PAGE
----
We already know that rising levels of carbon dioxide from global warming are bad for the planet. They are ruining the climate, causing floods raising sea levels, and making fertile areas uninhabitable. But are they already starting to kill us individually?
Before global warming, the average level of CO2 in the atmosphere fluctuated around 280 ppm (parts per million). Now it hovers around 410 ppm; by the end of the century it could be around 670 ppm or even higher.
The human body can sustain low levels of CO2 in the atmosphere we’ve adapted to it. High levels are normally only a problem for people like building workers, astronauts and captains of nuclear submarines. Research shows that there is no question that the sorts of levels these people can meet will do you serious harm, but most of the work is concentrated around very high CO2 concentrations at thousands of ppm, with very short exposure times, both for obvious reasons.
But as CO2 levels rise, what happens to all of us as we breathe in steadily rising levels day in day out, without a break? Especially in places like offices, where it tends to become more concentrated.
Now a paper from Nature Sustainability by Tyler Jacobsen, Jasdeep Kler* and their co-workers looks at this question. Some of their findings are disquieting, to say the least. Firstly chronic CO2 exposure does seem to have health risks. There’s a long list, but the main stand outs are on cognitive ability, kidney calcification and endothelial dysfunction. Secondly, this is a preliminary paper, as the authors admit. A very great deal of work remains to be done. And that will mean setting up research programmes, signing up scientists and re-budgeting whole departments.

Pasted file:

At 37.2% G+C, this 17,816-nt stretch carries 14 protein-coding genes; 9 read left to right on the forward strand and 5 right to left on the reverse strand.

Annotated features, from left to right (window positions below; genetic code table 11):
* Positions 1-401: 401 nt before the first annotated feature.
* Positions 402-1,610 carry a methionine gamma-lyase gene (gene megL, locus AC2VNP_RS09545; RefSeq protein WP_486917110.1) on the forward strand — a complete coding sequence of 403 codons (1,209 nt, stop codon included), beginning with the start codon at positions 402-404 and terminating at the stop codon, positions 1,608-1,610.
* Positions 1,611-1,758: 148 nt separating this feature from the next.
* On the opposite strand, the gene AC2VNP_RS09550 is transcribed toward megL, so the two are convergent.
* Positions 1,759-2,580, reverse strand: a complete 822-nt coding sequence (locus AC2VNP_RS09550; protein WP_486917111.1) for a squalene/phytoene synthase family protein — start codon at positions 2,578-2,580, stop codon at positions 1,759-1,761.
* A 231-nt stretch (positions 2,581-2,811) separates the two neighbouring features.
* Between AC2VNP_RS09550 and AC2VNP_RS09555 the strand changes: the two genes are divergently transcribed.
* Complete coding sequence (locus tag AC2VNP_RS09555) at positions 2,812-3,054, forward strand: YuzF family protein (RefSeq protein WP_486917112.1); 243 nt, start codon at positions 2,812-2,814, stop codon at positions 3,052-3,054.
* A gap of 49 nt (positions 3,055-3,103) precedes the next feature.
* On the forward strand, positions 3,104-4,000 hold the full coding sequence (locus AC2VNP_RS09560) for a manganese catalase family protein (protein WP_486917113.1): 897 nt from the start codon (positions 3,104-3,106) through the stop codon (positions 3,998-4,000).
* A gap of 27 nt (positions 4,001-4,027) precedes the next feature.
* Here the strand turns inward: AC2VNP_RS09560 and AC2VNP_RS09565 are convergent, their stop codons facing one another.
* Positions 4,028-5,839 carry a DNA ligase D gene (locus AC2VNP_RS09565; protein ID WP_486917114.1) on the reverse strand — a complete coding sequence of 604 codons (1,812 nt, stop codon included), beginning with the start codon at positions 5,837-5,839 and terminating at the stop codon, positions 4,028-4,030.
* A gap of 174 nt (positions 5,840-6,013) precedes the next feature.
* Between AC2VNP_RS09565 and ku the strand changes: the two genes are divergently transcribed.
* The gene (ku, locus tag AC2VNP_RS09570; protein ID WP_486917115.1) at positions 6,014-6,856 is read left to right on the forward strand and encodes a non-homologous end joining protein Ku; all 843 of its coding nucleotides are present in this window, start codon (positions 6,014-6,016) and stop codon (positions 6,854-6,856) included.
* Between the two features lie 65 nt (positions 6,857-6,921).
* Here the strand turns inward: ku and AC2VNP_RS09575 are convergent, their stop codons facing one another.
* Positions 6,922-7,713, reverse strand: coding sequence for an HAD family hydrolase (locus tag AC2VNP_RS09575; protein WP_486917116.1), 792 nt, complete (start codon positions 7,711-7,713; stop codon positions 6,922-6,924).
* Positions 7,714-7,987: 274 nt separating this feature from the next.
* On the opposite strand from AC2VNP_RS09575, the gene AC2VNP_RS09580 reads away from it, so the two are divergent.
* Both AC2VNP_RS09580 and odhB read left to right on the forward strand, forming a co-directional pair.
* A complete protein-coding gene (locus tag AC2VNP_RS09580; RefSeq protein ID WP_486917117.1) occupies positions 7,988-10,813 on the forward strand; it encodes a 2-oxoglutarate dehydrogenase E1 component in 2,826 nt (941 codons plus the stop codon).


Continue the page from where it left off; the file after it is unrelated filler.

There is a worrying historical parallel. When the first early papers on the effects of cigarette smoking were published, they were largely ignored. Which only gave the danger time to grow. And at least individual smokers were able to mitigate the risk by giving up. But for passive smokers the risk was everywhere. If you lived or worked or socialised with a smoker, you couldn’t help breathing the stuff in. It’s the same with carbon dioxide-there’s no getting away from it
We are aware of the dangers of crying wolf, and of course it’s perfectly possible that this may not be as serious as some of the other problems currently besetting the world. But isn’t it time we researched a little, just to make sure?
Direct Health Risks of increased atmospheric CO2
Tyler A Jacobson, Jasdeep Kler, Michael T Herneke Rudolf K Brown, Keith C Meyer and William E Funk
Nature Sustainability Review Article Vol 2 August 2019 pp 691-701
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